[title Chinese Reconciliation Park Moon Festival Goes Virtual – October 1st]
Caption #1 – A few years ago a diver found a beautiful Chinese bowl off shore from the original homes of the Chinese . . . a rare artifact of the expulsion event.
The Moon Festival with entertainment, moon cakes and more to eat has been a rousing success over the last several years. This year the entertainment and education will be all handled online.
Board President Theresa Pan welcomes everyone and explains, “I hope that we can all take the time to reflect on what reconciliation can mean in various parts of our world and use empathy to realize that our differences are what make us all similar.”
There will be musical groups performing and a children’s gentle story shares the joy of holding moonlight in your hands.
Bill Baarsma, mayor of Tacoma from 2001-2009, shares the historical details about the Chinese Park.
Lihuang Wung leads us out of the darkness and into the light as we travel the path of the Chinese Reconciliation Park and the Ting. I didn’t know about the bats and the large number of dragons that are there to be seen.
Nearly a hundred and thirty-five years ago a Tacoma mob that consisted of prominent businessmen, police, and political leaders forced our Chinese citizens out of their homes along the waterfront near Old Town and marched them to the south end of town to the small train station and sent them all south to Portland. Once gone their homes and businesses were burned down. The Chinese Reconciliation Park on the shores along Ruston Way on Commencement Bay is a reminder that we all need to work together and respect each other. A few years ago a diver found a beautiful Chinese bowl off shore from the original homes of the Chinese . . . a rare artifact of the expulsion event.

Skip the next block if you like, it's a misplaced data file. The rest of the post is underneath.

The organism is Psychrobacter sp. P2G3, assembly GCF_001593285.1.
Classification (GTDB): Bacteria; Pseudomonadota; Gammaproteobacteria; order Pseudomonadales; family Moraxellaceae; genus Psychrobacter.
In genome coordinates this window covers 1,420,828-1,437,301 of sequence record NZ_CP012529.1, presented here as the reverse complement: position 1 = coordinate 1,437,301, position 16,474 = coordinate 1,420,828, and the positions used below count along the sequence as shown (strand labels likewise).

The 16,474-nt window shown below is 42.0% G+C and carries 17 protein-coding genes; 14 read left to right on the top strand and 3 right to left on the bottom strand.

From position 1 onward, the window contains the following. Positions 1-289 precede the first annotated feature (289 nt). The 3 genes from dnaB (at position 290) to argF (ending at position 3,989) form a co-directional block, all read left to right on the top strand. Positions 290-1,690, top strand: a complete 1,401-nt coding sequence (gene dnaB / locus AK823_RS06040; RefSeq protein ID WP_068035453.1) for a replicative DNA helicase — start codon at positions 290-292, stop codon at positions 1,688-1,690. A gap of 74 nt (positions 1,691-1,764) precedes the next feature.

In 1992, the Chinese Citizens Reconciliation Committee began working on a special project to heal the wounds. The following year the Tacoma City Council issued a statement about the expulsion and our city began building efforts to unify our community. The Chinese Reconciliation Park broke ground in 2005. Featuring a mixture of traditional Chinese garden and the art the natural waterfront setting with sweeping views of Northeast Tacoma, The Port of Tacoma and Nearby Maury Island, the park is a great place to reflect on nature and friendly people in general. I’ve never visited the park without seeing both adults and children wandering the paths and enjoying themselves.
Lihuang Wung has a very nice hand for calligraphy as he explains on video the history of Chinese Calligraphy, shows the basic tools, and then writes a story in Chinese as an illustration.
Visit the Tacoma Chinese Park – tacomachinesepark.org/
Tune into the Virtual Moon Festival – tacomachinesepark.org/community/events/moon-festival/
Mary Clare Benson says
Thank you Don, for this reminder of the lovely park and the history it asks us not to forget but to use to spur reconciliation with those we have wronged so deeply. It is sad to me that not far from this park we have a privately run Detention Center holding hundreds of refugees, the bulk of them as prisoners, some of them for years. They work to be granted asylum so they can rejoin family members who live here, rather than be sent back to countries where their lives may be endangered. If our ancestors of perhaps just a generation or two back were treated this way, many of us would not be living here today.
Don Doman says
Thank you for commenting.
I couldn’t agree more with you on both counts. The Chinese Reconciliation Park was a marvelous idea. It brings . . . okay brought visitors to Tacoma before COVID. The planned pavilion will add even more interest to the park and Old Town.
I believe that the detention center is privately run, which means people are making money off the misery of others, which I abhor. Please, take a look at the video on the Moon Festival website for the video about Immigration and Refugees and the connection to the Reconciliation Foundation. It’s a Zoom meeting that runs only about 15 minutes.
Thanks for sharing. Let’s keep our fingers crossed.